Property differences among TPUs can be dramatic, depending on the starting raw materials. Traditionally, most comparisons of TPUs are done depending on the many types of polymer diols or polyols (soft segment) that are used in making the urethane polymer. These can be based on ester, ether and carbonate linkage polyols that can be of differing molecular weight and make-up. From these differing materials, you can get varying degrees of flexibility, hydrolysis resistance, fuel/oil resistance and various other properties. Little is talked about the various diisocyanates that are available, since the bulk of TPUs are based on readily available MDI, and thus these properties are assumed as constant. Now that TPUs based on HDI are becoming more available, a property comparison is warranted.
It is important to remember comparing TPUs based either on MDI or HDI will have a minimal effect on the properties that come with the soft segment portion of the polymer. Thus, the improved hydrolysis resistance achieved from use of a polyether polyol will be prevalent no matter what type of isocyanate is used. With that said, what are some of the advantages of HDI versus the more common MDI-based TPUs?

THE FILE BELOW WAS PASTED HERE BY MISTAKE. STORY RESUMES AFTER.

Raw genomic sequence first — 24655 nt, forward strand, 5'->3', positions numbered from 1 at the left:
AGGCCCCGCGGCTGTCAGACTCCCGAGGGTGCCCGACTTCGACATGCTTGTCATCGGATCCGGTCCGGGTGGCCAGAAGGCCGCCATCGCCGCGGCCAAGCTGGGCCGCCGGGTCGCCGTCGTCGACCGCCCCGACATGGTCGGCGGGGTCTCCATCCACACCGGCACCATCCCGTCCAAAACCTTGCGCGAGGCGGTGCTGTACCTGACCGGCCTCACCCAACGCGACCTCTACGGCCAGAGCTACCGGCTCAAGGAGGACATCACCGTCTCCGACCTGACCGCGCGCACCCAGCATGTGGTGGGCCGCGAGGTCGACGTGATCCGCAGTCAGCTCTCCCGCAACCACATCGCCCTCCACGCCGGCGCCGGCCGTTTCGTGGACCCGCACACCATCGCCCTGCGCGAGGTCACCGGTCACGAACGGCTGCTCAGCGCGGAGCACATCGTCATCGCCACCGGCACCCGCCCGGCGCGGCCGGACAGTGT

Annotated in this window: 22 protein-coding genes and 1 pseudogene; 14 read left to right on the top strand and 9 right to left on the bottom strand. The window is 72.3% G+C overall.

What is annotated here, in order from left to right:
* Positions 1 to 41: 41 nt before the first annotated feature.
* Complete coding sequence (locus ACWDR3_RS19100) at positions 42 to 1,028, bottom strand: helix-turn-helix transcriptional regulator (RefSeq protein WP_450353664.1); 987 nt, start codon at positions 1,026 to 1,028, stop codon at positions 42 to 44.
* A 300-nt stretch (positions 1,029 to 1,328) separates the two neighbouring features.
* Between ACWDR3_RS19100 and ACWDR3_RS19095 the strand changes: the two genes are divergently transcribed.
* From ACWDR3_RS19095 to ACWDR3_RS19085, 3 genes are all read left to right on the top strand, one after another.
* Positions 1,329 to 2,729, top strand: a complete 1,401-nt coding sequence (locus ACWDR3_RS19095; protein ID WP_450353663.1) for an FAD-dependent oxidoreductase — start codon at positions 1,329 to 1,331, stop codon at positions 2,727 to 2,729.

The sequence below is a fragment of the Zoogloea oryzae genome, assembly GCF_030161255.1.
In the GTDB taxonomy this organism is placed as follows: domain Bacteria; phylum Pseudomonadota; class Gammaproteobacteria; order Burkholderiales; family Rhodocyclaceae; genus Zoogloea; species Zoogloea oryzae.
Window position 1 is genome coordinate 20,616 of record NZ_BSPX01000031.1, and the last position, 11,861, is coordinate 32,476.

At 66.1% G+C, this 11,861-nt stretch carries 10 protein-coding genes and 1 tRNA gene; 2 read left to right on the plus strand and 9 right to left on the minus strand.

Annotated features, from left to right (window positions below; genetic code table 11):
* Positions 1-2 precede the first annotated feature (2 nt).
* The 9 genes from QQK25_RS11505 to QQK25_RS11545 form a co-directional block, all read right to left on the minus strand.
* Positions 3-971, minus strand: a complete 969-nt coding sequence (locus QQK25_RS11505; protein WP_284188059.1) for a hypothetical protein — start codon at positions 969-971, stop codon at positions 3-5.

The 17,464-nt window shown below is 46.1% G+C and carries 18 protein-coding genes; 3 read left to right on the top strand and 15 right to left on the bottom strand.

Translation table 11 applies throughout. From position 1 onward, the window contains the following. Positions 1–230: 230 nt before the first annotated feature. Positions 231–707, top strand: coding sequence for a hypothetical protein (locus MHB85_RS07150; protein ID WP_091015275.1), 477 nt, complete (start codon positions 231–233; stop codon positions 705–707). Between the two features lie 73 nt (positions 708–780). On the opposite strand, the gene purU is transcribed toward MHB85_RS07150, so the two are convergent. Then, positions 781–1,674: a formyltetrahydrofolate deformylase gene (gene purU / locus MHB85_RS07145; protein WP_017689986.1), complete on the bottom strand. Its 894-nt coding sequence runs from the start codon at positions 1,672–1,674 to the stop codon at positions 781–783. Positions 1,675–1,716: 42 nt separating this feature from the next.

HDI or hexamethylene diisocyanate is a straight chain isocyanate versus an aromatic or cyclical isocyanate such as MDI. This lack of a bulky aromatic backbone allows for the polymer chains to twist and crystallize more randomly, giving the polymer a much higher elongation rate at similar hardness levels. These polymers also exhibit an increased level of "rebound" or "resilience" compared to their aromatic cousins. However, the one feature that clearly stands out is the UV color stability of HDI-based TPUs. The lack of the methylene bridge as described above prevents yellowing of TPU due to simple UV exposure. The results are materials that can be used outdoors or where UV light is prevalent without color shifting or discoloration under normal conditions. Thus, products that were once darkly colored can be colored using bright or translucent colors knowing that these colors will not be dramatically affected by UV light.
As table 1 demonstrates, HDI aliphatic TPUs have a favorable property matrix when compared to more traditional MDI aromatic TPUs. In addition, TPUs based on HDI hold up well under accelerated aging testing and thus perform exceptionally well in outdoor applications. Table 2 demonstrates property retention as affected by several aging tests.
TPUs and transparency
Depending on their morphology, thermoplastic polyurethanes can appear as turbid, translucent or even transparent.